With the emergence of Yao Ming, the games at the 2008 Olympics, and a flurry of NBA players traveling to China this past summer, it would be an understatement to say that basketball is now a big deal to the Chinese. David Stern knows this, and also realizes that the NBA can expand further into the globe. Many people mark the Dream team at the 1992 Olympics as the point where the NBA had arrived in Europe. What gets mentioned far less is that two years prior to Barcelona, the Jazz and Suns were already playing regular season games at the Tokyo Metropolitan Gymnasium, splitting two games before playing out the rest of their season as usual.
That might have been the first time the NBA played in Asia, but it would definitely not be the last. Since those two games in 1990, the Sonics, Rockets, Blazers, Clippers, and Kings have all played in the Orient, with the most recent NBA games played in 2004 at Shanghai Stadium in China. Exhibition basketball from the Redeem team in Macau last year took it one step further, and now we see the Nuggets and Pacers playing at Taiwan Stadium, which previously has been uncharted territory for the league.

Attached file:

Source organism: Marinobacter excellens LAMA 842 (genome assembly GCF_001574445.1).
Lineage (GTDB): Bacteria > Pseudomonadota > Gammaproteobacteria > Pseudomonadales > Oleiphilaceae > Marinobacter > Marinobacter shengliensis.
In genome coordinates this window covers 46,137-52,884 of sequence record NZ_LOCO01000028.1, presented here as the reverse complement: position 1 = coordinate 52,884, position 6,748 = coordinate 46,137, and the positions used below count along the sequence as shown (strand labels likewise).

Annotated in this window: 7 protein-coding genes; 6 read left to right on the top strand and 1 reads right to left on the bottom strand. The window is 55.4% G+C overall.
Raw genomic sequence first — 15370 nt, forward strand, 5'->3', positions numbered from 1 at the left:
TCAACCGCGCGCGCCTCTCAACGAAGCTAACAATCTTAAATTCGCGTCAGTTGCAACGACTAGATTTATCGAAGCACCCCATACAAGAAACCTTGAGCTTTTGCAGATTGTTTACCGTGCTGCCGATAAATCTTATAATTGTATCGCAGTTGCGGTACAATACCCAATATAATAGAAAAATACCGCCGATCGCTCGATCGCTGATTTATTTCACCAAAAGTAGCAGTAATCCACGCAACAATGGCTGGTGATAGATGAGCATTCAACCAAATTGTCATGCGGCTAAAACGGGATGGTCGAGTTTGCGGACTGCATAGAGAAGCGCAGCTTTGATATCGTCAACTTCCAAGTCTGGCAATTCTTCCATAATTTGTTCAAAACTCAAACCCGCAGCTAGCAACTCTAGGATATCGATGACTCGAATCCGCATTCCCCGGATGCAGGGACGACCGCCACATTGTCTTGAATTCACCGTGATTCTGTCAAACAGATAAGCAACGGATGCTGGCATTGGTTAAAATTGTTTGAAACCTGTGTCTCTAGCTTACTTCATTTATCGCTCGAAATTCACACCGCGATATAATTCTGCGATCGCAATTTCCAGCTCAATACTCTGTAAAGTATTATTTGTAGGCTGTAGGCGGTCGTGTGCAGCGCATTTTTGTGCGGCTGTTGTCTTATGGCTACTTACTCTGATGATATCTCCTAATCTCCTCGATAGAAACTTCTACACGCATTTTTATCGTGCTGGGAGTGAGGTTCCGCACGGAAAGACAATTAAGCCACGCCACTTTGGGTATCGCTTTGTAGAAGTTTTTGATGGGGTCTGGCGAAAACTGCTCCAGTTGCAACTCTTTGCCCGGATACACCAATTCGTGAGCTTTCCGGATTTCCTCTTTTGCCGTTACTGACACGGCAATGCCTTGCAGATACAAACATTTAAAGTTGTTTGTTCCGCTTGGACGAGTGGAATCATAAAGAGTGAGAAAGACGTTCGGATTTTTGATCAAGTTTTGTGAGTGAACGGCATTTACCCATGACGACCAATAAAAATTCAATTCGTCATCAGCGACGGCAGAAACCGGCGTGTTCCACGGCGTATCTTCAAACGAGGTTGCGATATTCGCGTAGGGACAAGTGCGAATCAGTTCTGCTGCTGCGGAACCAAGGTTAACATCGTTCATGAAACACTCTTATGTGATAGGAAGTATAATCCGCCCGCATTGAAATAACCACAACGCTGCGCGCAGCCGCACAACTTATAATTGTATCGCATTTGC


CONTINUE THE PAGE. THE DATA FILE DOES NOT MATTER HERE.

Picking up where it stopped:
What many of us don’t have the opportunity to see is how the game is viewed in Asia. It’s one thing to watch a game broadcast from the region, but a completely different experience to see it with their commentary and views. As I am currently writing this from Hong Kong, I had the fortune of watching a live broadcast of the Nuggets/Pacers game on Hong Kong’s leading English-language network, TVB Pearl. This is what I saw:
- The game begins its broadcast here with about 1:26 left in the first quarter. The score is currently 26 – 21, Pacers. The game is being broadcasted in both English and Cantonese. Cantonese-language crew seems to be rambling a bit, so I’m opting for the English commentary.